An Introduction to Household Savings

by Guy Stuart
4 months ago

In late December last year we asked garment workers in Bangladesh to give us a bit more info than usual on their household savings practices. We wanted to know how many workers co-mingle their savings and how many save money apart from others; whose savings are mixed with whose; and whether or not household members inform each other when they withdraw from shared savings, among other questions. In this blog we are going to look at some of what the workers told us, and in the coming weeks we will dive more deeply into their answers as a way to understand gender dynamics around the management of household savings.

To provide some context for these answers, let’s start by bringing the Garment Worker Diaries’ household earner data up to date through the end of March 2021, so we can get a sense of who in the household can be contributing towards shared savings, what those people are doing for work and just how much they are earning.

Household Earner Work Hours, Wages and Demographics

In March 2021 the proportion of garment workers in our study who were the sole household earner was very similar to our previous data updates: 35% of garment workers were the sole household earner in March 2021 compared to 33% and 34% in December and July 2020, respectively.

Among the respondents who did live with additional household earners and gained consent to discuss household finances with us, those other household earners were as gainfully employed in March 2021 (98% of other earners worked that month) compared to December and July 2020 (when 97% and 96% worked, respectively). The median hours worked by other household earners in those months was also nearly identical (240 hours in March 2021 and 243 and 239 hours in December and July 2020, respectively).

Likewise, the median salary earned by other household earners has also been very stable, at Tk. 10,500 in March 2021 and Tk. 10,000 in both December and July 2020. The median salary for women was Tk. 10,000 in all three months, while the median salary for men varied: Tk. 11,000 in March 2021, and Tk. 10,000 and Tk. 9,000 in December and July 2020, respectively.

In terms of who was doing the earning and what their jobs were, these demographics have also remained very stable and are displayed in the two charts below.

Proportional Breakdown of Other Household Earners

Household Member

Mar-21

Dec-20

Jul-20

Spouse

76%

74%

71%

Son

5%

6%

5%

Brother

4%

5%

6%

Father

5%

5%

6%

Mother

3%

3%

4%

Sister

3%

3%

6%

Daughter

2%

2%

2%

Other

1%

1%

1%

Brother-in-law

0%

0%

0%

Cousin

0%

0%

0%

 

Proportional Breakdown of Other Household Earner Job Types

Type of Job

Mar-21

Dec-20

Jul-20

Overall

Women

Men

Overall

Women

Men

Overall

Women

Men

Garment Worker

50%

89%

41%

51%

87%

42%

51%

87%

42%

Driver

7%

1%

9%

7%

0%

9%

5%

0%

7%

Carpenter

3%

0%

3%

2%

1%

3%

3%

0%

3%

Salesman

6%

0%

7%

6%

0%

8%

5%

0%

7%

Shop Worker

4%

0%

6%

4%

0%

5%

2%

0%

3%

Rickshaw Puller

6%

0%

7%

5%

0%

6%

7%

0%

9%

Security Guard

2%

0%

3%

3%

0%

4%

3%

0%

4%

Other

21%

10%

24%

22%

12%

24%

23%

13%

26%

 

Household Savings Practices

When we asked garment workers whether the money they kept at home as savings was mixed in with other household member’s savings or whether their savings was kept separate, 44% of workers told us that they co-mingled their household savings, and the other 56% said they kept their savings separate. There was no difference in the rate at which men and women reported co-mingling their savings with other members of their household—45% of women compared to 42% of men said they co-mingled their savings.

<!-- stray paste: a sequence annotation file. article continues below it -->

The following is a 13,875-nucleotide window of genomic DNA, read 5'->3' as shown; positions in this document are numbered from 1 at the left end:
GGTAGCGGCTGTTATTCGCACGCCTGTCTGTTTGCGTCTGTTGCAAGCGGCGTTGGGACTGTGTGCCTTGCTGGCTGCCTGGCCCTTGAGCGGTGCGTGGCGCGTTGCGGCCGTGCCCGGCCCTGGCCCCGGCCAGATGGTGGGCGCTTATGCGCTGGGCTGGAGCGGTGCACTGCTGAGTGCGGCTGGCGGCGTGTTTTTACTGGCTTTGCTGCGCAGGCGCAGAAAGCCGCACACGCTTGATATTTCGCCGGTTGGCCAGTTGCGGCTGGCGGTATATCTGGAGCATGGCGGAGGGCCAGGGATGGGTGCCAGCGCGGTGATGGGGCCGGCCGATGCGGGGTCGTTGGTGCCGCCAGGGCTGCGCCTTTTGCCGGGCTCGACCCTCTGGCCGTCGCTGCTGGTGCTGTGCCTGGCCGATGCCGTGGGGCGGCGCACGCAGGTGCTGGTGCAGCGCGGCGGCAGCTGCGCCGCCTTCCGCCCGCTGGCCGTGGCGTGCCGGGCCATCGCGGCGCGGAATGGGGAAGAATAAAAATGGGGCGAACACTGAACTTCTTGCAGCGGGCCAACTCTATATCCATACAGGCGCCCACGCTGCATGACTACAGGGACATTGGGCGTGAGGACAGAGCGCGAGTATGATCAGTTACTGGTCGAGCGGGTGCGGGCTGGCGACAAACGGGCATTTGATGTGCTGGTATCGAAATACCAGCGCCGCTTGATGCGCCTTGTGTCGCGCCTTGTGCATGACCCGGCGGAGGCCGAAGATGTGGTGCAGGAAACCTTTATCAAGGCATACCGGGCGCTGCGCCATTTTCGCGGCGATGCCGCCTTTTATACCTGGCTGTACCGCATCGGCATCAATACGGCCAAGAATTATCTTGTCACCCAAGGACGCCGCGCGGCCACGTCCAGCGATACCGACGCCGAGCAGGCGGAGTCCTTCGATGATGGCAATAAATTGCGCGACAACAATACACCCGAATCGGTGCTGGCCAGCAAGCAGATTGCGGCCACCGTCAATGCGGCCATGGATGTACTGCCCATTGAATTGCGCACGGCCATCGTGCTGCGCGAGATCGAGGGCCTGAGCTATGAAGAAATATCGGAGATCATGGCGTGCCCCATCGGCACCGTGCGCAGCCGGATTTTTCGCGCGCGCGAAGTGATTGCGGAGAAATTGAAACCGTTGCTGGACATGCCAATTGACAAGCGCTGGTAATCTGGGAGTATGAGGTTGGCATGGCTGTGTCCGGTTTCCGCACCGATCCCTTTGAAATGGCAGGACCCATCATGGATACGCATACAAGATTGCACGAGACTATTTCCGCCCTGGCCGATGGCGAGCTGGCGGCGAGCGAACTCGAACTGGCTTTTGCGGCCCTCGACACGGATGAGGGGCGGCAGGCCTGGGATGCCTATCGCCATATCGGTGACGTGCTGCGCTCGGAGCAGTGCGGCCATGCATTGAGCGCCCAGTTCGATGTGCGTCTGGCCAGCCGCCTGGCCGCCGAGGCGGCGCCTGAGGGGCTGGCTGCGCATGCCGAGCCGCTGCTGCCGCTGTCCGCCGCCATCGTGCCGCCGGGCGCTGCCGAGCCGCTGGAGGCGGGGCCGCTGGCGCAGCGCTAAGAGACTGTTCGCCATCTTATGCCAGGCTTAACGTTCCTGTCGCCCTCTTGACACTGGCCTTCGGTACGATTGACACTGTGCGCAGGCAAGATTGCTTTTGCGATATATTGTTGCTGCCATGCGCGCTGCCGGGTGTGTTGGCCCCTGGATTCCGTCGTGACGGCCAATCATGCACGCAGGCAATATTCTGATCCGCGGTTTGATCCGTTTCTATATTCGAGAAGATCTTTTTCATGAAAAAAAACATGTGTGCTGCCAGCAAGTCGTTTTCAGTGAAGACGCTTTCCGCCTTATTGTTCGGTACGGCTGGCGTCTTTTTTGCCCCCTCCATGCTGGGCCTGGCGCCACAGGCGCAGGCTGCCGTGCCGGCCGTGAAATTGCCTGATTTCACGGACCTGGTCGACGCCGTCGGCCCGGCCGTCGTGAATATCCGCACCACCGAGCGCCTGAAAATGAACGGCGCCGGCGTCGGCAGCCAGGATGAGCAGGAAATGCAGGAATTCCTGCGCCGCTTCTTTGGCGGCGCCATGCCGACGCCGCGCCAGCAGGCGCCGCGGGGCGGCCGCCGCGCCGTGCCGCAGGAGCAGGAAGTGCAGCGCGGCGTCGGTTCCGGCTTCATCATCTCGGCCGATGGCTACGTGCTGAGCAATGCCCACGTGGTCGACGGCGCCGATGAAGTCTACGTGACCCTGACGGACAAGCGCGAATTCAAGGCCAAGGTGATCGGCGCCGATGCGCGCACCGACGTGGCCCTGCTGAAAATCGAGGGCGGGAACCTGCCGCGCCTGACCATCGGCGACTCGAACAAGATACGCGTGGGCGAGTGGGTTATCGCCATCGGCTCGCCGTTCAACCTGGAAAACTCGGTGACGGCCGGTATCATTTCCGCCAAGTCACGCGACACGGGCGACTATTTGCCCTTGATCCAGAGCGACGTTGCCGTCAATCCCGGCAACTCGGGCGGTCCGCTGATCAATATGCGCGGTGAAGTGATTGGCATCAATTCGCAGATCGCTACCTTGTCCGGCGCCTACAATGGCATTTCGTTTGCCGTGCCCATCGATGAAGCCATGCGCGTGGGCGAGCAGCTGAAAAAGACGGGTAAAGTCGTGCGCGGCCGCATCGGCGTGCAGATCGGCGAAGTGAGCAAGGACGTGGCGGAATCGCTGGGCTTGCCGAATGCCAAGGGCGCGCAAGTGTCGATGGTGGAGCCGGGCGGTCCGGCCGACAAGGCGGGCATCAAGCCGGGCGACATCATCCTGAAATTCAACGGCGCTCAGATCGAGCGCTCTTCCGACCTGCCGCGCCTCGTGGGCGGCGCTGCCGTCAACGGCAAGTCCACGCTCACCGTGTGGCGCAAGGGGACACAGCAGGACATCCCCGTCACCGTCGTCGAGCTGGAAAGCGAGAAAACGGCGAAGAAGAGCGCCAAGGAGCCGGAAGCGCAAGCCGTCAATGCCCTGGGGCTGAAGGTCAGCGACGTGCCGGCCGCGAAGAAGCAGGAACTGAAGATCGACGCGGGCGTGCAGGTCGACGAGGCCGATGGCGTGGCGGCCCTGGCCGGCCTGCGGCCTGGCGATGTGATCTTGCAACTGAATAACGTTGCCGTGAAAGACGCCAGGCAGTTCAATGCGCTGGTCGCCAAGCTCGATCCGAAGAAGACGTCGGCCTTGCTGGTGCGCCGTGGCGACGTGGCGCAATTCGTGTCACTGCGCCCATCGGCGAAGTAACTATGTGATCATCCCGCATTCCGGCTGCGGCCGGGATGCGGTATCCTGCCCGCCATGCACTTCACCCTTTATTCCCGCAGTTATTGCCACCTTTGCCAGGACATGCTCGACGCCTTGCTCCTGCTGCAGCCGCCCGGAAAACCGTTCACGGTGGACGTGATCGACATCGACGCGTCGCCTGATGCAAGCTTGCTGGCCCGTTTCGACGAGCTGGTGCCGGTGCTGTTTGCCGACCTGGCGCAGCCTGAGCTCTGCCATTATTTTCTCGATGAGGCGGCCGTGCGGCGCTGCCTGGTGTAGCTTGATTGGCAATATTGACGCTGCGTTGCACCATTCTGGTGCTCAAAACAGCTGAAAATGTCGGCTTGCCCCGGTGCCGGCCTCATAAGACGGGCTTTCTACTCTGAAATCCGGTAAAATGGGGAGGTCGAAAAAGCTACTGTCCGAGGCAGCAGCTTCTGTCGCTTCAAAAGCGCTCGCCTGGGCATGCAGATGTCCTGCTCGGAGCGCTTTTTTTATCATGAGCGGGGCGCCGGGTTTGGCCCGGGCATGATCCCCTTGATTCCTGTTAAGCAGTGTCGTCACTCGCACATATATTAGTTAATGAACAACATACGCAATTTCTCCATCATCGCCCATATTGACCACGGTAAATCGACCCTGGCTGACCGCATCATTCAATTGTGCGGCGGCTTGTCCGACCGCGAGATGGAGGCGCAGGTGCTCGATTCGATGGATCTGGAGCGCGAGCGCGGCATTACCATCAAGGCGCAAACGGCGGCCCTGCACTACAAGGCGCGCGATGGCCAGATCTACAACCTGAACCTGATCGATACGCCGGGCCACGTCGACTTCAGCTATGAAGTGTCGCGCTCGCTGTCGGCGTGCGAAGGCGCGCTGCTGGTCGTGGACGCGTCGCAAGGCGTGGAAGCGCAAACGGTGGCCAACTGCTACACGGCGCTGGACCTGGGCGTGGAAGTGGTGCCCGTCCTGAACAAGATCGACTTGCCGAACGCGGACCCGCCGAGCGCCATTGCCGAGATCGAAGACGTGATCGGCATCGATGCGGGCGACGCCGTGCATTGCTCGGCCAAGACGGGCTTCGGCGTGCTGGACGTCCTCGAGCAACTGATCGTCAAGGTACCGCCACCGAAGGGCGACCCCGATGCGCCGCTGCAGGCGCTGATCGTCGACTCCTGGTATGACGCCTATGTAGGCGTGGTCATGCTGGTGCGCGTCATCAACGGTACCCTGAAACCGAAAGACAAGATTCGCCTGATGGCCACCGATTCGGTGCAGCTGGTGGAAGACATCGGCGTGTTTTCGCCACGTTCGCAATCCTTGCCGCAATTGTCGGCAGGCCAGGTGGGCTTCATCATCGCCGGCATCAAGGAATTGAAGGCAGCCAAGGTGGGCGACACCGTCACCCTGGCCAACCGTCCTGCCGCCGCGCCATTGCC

Unsurprisingly, when we asked these respondents with whom their savings were co-mingled the most common household member named was “spouse” at a 72% response rate. “Parents” was the second-most named co-saver with a 15% response rate, and other household members (“children”, “brother”, “sister” and “other” in descending order of response rate) made up the remainder of the responses.

There is a clear difference in how workers who are the sole earners in their households manage their savings when compared to workers with other earners in their household: 76% of workers who are sole earners told us that they keep their savings in a separate account, while 44% of workers who have other earners in their household do so. There is little difference between women and men in this regard: 79% of women who are sole earners reported keeping their savings separate, while 71% of male sole earners did so; and 45% of women with other earners in the household reported keeping their savings separate, while 38% of men with other earners in the household did so.

What we are hearing from the workers is that women and men in the same household situation manage their savings in similar ways. In a future blog, we are going to look at this more closely, by examining what the workers told us about how they co-mingle their funds and who has access to funds that are kept separately.

    The household earner data presented here come from interviews conducted over the phone from July 2020 through March 2021 with a pool of 1,294 workers. The savings data presented here come from interviews conducted over the phone in late December 2020 with a similar pool of 1,292 workers. These workers are employed in factories spread across the five main industrial areas of Bangladesh (Chittagong, Dhaka City, Gazipur, Narayanganj, and Savar). Just over three-quarters of the working respondents are women, roughly representative of workers in the sector as a whole.